THE BRITISH LIBRARY

Medieval manuscripts blog

4 posts from June 2019

16 June 2019

Explore Leonardo's notebooks

Our major new exhibition, Leonardo da Vinci: A Mind in Motion, is open now at the British Library. It features highlights from three of the Reniassance thinker's extraordinary notebooks: the Codex Forster II, on loan from the Victoria & Albert Museum; the Codex Leicester, owned by Bill Gates; and the Library's Codex Arundel. The exhibition is on until 8 September, and tickets for adults cost £7 (members and children under 11 enter for free and other concessions are available).

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Leonardo da Vinci: A Mind in Motion marks the 500th anniversary of his death

Our exhibition takes the opportunity to to explore the inner workings of Leonardo's complex mind and his fascination with motion — which he considered to be ‘the cause of all life’. Visitors will be able to marvel at his detailed studies of natural phenomena, and to see studies for his painting The Virgin of the Rocks.

You can explore Leonardo's Codex Arundel for yourself on the Library's Digitised Manuscripts website. Leonardo described this notebook on the opening page as a 'a collection without order, drawn from many papers, which I have copied here, hoping to arrange them later each in its place according to the subjects of which they treat'. It contains pages datable between 1478 and 1518 (though mostly to 1508), and written variously at Florence, Milan, Rome and Amboise in France. Tthis notebook is named after an early owner, Thomas Howard (1585–1646), 2nd earl of Arundel, 4th earl of Surrey, and 1st earl of Norfolk. It was presented by Henry Howard (d. 1684), 6th duke of Norfolk, to the Royal Society in 1667, from whom it was purchased by the British Museum in 1831.

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This image from Codex Arundel, taken using UV light, shows Leonardo da Vinci's studies of limbs from different viewpoints

Our Events programme contains a number of talks connected to the work of Leonardo da Vinci, including Waterways (17 June), Leonardo da Vinci’s Scientific Impact with Domenico Laurenza (2 July), and a curator talk by Juliana Barone (15 July). You can book tickets for all these on our Events pages, and for the exhibition here.

 

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11 June 2019

The Ruin of Britain

Very few texts survive that were written in Britain between the 5th and 7th centuries. We have works by just two named authors from that period. One was a shepherd, who was kidnapped and sold into slavery and became the patron saint of Ireland, none other than St Patrick. The other wrote one of the most influential rants in British history.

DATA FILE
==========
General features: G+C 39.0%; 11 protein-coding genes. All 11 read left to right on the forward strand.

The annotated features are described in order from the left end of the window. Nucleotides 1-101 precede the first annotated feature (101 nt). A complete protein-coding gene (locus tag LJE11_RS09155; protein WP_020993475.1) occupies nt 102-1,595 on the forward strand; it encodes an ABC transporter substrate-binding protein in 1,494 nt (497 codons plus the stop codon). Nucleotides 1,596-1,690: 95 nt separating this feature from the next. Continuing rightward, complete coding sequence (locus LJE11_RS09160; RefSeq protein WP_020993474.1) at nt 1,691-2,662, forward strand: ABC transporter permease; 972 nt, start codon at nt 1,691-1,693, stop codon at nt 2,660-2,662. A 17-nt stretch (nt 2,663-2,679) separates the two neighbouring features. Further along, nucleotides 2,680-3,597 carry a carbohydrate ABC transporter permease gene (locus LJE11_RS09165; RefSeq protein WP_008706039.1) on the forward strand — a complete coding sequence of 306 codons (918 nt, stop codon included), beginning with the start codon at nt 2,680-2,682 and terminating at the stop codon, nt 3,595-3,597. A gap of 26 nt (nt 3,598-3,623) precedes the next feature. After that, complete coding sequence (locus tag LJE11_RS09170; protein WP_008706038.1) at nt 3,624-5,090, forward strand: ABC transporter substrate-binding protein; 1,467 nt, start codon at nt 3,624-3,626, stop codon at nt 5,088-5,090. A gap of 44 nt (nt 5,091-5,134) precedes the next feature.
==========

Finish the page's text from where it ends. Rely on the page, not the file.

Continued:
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A page from the earliest substantial copy of Gildas's The Ruin of Britain, made possibly in Canterbury in the 10th century: Cotton MS Vitellius A VI, f. 14v

The ranter in question was Gildas, a Romano-British deacon and monk. Sometime between the late 5th century and the 6th century, he wrote The Ruin of Britain, which describes a time of dramatic change, when the Roman legions had left Britain and the Romano-British population was under attack from invaders:

‘I shall try, God willing, to say a little about the situation of Britain; about her obstinacy, subjection, and rebellion ... the destruction of cities; about those who survived’: Gildas: The Ruin of Britain and other works, ed. and trans. by Michael Winterbottom (London: Phillimore, 1978), p. 16.

As this quotation suggests, The Ruin of Britain is a moralising polemic that condemned the British lay and ecclesiastical leaders. The text is full of examples and quotations from the Bible. Although Gildas's account is vivid, he was not an eyewitness: most of the events he described occurred before he was born.

A fragment of The Ruin of Britain survives in a late 9th- or early 10th-century continental copy (now in Bibliothèque Carnegie de Reims, MS 414). The oldest substantial copy was made in southern England in the mid-10th century (British Library Cotton MS Vitellius A VI). Sadly, this manuscript was significantly damaged by fire in 1731.

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The pages of this manuscript of The Ruin of Britain were damaged by fire in 1731, before being placed in paper mounts in the 19th century: Cotton MS Vitellius A VI, f. 7v

In The Ruin of Britain, Gildas depicted the defeats and natural disasters suffered by the Britons as divine punishment for their sins. He claimed that Romano-British leaders had invited three ship-loads of Saxons to protect them from Pictish invaders, but these Saxons had turned on their hosts and become an even worse enemy. Gildas described vividly how whole settlements were put to the sword, ‘fragments of bodies covered with coagulated clots of red blood, in confusion as if in some kind of horrible wine press’ (translated by Hugh Williams, Gildas (London, 1899)). Some Britons surrendered to the invaders, others fled into the mountains or deep into forests, others still migrated to the continent. Some resisted, such as Ambrosius Aurelianus, who reputedly defeated the invaders at Mons Badonicus in the year that Gildas was born.